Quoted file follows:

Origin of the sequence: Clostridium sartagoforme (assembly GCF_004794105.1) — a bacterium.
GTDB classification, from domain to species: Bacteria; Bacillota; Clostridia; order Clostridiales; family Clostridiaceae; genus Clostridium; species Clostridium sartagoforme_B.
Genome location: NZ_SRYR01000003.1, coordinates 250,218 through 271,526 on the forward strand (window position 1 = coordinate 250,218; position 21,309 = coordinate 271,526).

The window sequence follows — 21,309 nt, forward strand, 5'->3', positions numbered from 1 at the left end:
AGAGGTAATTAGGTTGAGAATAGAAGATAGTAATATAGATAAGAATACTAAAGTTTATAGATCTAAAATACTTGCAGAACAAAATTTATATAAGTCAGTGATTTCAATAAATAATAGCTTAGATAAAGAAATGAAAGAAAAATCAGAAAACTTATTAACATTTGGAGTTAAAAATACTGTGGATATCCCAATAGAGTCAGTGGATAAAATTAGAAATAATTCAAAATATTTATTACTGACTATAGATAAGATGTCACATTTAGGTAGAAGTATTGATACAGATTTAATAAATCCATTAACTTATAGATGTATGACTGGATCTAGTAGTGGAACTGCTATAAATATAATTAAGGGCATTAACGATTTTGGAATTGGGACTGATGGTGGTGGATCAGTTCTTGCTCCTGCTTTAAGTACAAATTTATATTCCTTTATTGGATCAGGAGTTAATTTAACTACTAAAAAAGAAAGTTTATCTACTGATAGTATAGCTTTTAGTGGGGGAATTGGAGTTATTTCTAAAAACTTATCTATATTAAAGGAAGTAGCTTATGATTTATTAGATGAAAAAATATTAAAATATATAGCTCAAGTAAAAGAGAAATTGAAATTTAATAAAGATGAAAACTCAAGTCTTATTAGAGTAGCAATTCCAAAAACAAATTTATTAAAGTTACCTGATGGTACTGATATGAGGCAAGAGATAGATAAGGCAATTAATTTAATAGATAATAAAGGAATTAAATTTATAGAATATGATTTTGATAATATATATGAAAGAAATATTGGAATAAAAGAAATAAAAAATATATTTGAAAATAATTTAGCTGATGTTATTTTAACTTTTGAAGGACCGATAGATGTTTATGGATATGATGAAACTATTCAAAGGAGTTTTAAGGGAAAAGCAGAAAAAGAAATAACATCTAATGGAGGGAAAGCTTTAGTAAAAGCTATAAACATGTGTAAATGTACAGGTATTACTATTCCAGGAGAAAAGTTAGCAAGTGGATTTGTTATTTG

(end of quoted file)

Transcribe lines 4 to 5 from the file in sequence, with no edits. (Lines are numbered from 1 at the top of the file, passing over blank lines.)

The window sequence follows — 21,309 nt, forward strand, 5'->3', positions numbered from 1 at the left end:
AGAGGTAATTAGGTTGAGAATAGAAGATAGTAATATAGATAAGAATACTAAAGTTTATAGATCTAAAATACTTGCAGAACAAAATTTATATAAGTCAGTGATTTCAATAAATAATAGCTTAGATAAAGAAATGAAAGAAAAATCAGAAAACTTATTAACATTTGGAGTTAAAAATACTGTGGATATCCCAATAGAGTCAGTGGATAAAATTAGAAATAATTCAAAATATTTATTACTGACTATAGATAAGATGTCACATTTAGGTAGAAGTATTGATACAGATTTAATAAATCCATTAACTTATAGATGTATGACTGGATCTAGTAGTGGAACTGCTATAAATATAATTAAGGGCATTAACGATTTTGGAATTGGGACTGATGGTGGTGGATCAGTTCTTGCTCCTGCTTTAAGTACAAATTTATATTCCTTTATTGGATCAGGAGTTAATTTAACTACTAAAAAAGAAAGTTTATCTACTGATAGTATAGCTTTTAGTGGGGGAATTGGAGTTATTTCTAAAAACTTATCTATATTAAAGGAAGTAGCTTATGATTTATTAGATGAAAAAATATTAAAATATATAGCTCAAGTAAAAGAGAAATTGAAATTTAATAAAGATGAAAACTCAAGTCTTATTAGAGTAGCAATTCCAAAAACAAATTTATTAAAGTTACCTGATGGTACTGATATGAGGCAAGAGATAGATAAGGCAATTAATTTAATAGATAATAAAGGAATTAAATTTATAGAATATGATTTTGATAATATATATGAAAGAAATATTGGAATAAAAGAAATAAAAAATATATTTGAAAATAATTTAGCTGATGTTATTTTAACTTTTGAAGGACCGATAGATGTTTATGGATATGATGAAACTATTCAAAGGAGTTTTAAGGGAAAAGCAGAAAAAGAAATAACATCTAATGGAGGGAAAGCTTTAGTAAAAGCTATAAACATGTGTAAATGTACAGGTATTACTATTCCAGGAGAAAAGTTAGCAAGTGGATTTGTTATTTG